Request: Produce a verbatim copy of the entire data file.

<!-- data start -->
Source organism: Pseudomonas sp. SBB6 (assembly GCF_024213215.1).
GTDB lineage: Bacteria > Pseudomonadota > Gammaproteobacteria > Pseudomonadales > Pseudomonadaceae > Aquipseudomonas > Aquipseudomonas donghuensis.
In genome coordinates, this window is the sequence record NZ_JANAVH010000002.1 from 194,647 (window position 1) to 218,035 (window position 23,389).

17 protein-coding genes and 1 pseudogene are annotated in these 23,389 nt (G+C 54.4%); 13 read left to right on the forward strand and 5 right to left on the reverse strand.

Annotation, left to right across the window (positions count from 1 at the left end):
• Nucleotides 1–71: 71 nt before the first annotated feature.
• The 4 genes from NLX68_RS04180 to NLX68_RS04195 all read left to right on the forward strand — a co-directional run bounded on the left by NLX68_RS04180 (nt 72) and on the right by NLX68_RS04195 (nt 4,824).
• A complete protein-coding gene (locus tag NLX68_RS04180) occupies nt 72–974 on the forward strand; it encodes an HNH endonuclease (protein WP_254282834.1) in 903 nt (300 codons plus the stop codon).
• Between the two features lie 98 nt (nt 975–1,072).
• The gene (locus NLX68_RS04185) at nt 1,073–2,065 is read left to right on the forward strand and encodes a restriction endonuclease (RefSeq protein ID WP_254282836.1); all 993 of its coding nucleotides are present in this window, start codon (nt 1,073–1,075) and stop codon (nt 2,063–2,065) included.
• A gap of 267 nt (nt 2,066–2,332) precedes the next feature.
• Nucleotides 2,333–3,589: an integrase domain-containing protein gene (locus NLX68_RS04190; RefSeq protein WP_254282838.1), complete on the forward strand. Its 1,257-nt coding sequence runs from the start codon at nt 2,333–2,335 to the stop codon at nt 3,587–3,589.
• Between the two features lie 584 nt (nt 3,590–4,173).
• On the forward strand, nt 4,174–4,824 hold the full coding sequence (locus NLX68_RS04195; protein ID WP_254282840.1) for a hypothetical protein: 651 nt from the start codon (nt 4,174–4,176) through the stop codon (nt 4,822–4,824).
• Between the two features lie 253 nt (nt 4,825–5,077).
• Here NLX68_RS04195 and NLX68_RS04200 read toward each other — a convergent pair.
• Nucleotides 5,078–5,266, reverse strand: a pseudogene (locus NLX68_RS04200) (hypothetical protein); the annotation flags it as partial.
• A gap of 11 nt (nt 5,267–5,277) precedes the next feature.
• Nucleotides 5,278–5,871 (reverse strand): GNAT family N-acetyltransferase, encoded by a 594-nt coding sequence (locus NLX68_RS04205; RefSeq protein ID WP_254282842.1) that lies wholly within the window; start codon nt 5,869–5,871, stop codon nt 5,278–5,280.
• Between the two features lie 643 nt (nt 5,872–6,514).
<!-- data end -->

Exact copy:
Source organism: Pseudomonas sp. SBB6 (assembly GCF_024213215.1).
GTDB lineage: Bacteria > Pseudomonadota > Gammaproteobacteria > Pseudomonadales > Pseudomonadaceae > Aquipseudomonas > Aquipseudomonas donghuensis.
In genome coordinates, this window is the sequence record NZ_JANAVH010000002.1 from 194,647 (window position 1) to 218,035 (window position 23,389).

17 protein-coding genes and 1 pseudogene are annotated in these 23,389 nt (G+C 54.4%); 13 read left to right on the forward strand and 5 right to left on the reverse strand.

Annotation, left to right across the window (positions count from 1 at the left end):
• Nucleotides 1–71: 71 nt before the first annotated feature.
• The 4 genes from NLX68_RS04180 to NLX68_RS04195 all read left to right on the forward strand — a co-directional run bounded on the left by NLX68_RS04180 (nt 72) and on the right by NLX68_RS04195 (nt 4,824).
• A complete protein-coding gene (locus tag NLX68_RS04180) occupies nt 72–974 on the forward strand; it encodes an HNH endonuclease (protein WP_254282834.1) in 903 nt (300 codons plus the stop codon).
• Between the two features lie 98 nt (nt 975–1,072).
• The gene (locus NLX68_RS04185) at nt 1,073–2,065 is read left to right on the forward strand and encodes a restriction endonuclease (RefSeq protein ID WP_254282836.1); all 993 of its coding nucleotides are present in this window, start codon (nt 1,073–1,075) and stop codon (nt 2,063–2,065) included.
• A gap of 267 nt (nt 2,066–2,332) precedes the next feature.
• Nucleotides 2,333–3,589: an integrase domain-containing protein gene (locus NLX68_RS04190; RefSeq protein WP_254282838.1), complete on the forward strand. Its 1,257-nt coding sequence runs from the start codon at nt 2,333–2,335 to the stop codon at nt 3,587–3,589.
• Between the two features lie 584 nt (nt 3,590–4,173).
• On the forward strand, nt 4,174–4,824 hold the full coding sequence (locus NLX68_RS04195; protein ID WP_254282840.1) for a hypothetical protein: 651 nt from the start codon (nt 4,174–4,176) through the stop codon (nt 4,822–4,824).
• Between the two features lie 253 nt (nt 4,825–5,077).
• Here NLX68_RS04195 and NLX68_RS04200 read toward each other — a convergent pair.
• Nucleotides 5,078–5,266, reverse strand: a pseudogene (locus NLX68_RS04200) (hypothetical protein); the annotation flags it as partial.
• A gap of 11 nt (nt 5,267–5,277) precedes the next feature.
• Nucleotides 5,278–5,871 (reverse strand): GNAT family N-acetyltransferase, encoded by a 594-nt coding sequence (locus NLX68_RS04205; RefSeq protein ID WP_254282842.1) that lies wholly within the window; start codon nt 5,869–5,871, stop codon nt 5,278–5,280.
• Between the two features lie 643 nt (nt 5,872–6,514).